More posts about: connecting, ibm, web2.0 Tags: greateribm // 2 Comments »
When Todd Waymon connected to me on the Greater IBM Connection, I remembered a story that he and his wife (Lynne Waymon, author of Make Your Contacts Count) would probably find interesting. I was looking for my blog post about it, but I must’ve forgotten to tell that story then. Well, here it is!
It was September 2006. I was a graduate student researching Enterprise 2.0, and my blog was one of the most popular ones in IBM. I heard about the Greater IBM Initiative’s planned launch party in New York, and I really wanted to go. When the organizers read on my blog that I was trying to figure out how to get there, they invited me to become one of their Core Connectors. Kevin Aires called me all the way from the UK to invite me personally. I was thrilled! What a great opportunity to see corporate social networking in action, and to learn more about social networking in the process of supporting real-life connections.
I asked my research supervisor if I could have travel funding. He said no; our budget had already been earmarked for the research conferences. I asked the IBM Center for Advanced Studies for travel funding, seeing as the trip was mainly for the benefit of IBM. They said no, because they didn’t want to set a precedent. I didn’t want to pass up the opportunity, though, so I searched and searched until I found a bus ride to New York for the round trip price of USD 100. My mom connected me with a family friend who let me stay on her couch. I was going to make it happen.
With the logistics out of the way, I focused on making the Greater IBM launch party the best possible event. I remembered how good introductions helped me bring together my mostly-introverted friends from different circles, and I wanted to create that same kind of friendly atmosphere at the event. We had been using Xing as our social networking platform, and all the attendees had profiles there. I browsed each profile, copying their details and their pictures into a document – a social networking dossier. Their profiles included their current positions, their former IBM positions, their interests, and what they were looking for. I sent this dossier to the organizers, who printed it out and inserted it into each attendee’s event bag.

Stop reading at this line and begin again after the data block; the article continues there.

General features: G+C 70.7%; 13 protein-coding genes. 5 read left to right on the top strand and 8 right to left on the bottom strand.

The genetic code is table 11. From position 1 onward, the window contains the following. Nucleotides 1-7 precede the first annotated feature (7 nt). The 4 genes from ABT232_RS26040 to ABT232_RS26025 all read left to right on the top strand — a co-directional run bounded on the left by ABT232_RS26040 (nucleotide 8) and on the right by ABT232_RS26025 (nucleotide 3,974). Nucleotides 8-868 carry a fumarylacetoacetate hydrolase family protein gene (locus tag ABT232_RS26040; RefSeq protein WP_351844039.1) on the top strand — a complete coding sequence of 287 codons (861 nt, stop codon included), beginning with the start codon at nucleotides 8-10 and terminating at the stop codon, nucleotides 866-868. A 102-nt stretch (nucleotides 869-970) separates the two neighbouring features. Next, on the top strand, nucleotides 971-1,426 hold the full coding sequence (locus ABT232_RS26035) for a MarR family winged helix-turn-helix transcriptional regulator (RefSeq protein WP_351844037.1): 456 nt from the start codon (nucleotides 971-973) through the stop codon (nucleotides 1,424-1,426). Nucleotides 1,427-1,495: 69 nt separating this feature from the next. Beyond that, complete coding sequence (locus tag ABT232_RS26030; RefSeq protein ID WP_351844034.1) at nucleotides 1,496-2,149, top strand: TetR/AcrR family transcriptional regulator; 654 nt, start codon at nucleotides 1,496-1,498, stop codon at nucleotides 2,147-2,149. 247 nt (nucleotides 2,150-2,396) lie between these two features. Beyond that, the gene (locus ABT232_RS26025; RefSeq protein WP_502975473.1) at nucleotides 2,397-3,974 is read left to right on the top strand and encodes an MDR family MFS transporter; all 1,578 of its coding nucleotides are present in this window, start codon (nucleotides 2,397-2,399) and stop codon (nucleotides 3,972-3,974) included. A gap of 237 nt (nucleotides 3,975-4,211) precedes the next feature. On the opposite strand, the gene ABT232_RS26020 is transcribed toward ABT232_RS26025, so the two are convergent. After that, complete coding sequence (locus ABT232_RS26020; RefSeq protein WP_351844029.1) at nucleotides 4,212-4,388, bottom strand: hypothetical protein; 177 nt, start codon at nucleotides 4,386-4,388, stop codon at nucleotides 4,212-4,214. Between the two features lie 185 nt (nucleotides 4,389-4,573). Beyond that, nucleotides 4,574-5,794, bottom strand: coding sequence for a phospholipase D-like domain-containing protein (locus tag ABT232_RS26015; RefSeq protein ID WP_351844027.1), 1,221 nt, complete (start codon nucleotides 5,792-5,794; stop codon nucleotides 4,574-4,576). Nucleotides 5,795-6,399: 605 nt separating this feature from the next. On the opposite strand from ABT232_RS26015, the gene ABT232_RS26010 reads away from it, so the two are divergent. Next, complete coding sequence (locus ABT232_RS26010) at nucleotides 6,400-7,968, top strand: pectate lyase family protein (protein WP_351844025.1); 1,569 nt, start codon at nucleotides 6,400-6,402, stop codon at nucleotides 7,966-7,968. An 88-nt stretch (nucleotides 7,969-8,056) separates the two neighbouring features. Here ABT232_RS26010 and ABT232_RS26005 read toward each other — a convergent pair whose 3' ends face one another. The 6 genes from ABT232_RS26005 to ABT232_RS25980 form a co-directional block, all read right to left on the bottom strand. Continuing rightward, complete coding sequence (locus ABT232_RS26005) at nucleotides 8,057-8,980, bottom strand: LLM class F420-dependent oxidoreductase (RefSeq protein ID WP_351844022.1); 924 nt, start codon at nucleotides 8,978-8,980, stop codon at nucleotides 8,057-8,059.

To make the most of the 8-hour trip, I printed out a copy of my social networking dossier for myself. I also created flashcards, putting names on one side of the card and interesting details on the other site. I noted common interests, too. I couldn’t print pictures, but I had those in my main dossier. As we rattled along the highways in a small van, I thumbed through my flashcards, committing as much as I could to memory.
That totally rocked.
As guests filtered into the swanky NY venue, I greeted them and often helped them find interesting conversations. Some had written only their first name on their nametags, but after I asked them their last name, I could remember everything I’d learned about them. I really enjoyed being able to delight people by introducing them with a few choice details – their current positions, their previous positions, the interests they shared. For example, in one conversation, I revealed that both of the other participants liked skiing enough to put it on their profiles. I think everyone walked away feeling like a VIP!
There are so many interesting things we can do when we combine online and offline social networking. I can’t wait to see how we can make the experience even better. I’m looking forward to experimenting with this by organizing or helping host events!
- 24 July 2010 at 8:07am
- Reflections from a tweetup » sacha chua :: enterprise 2.0 consultant, storyteller, geek
[...] uncommonly common, the better. Social network profiles help a lot with this, as I ...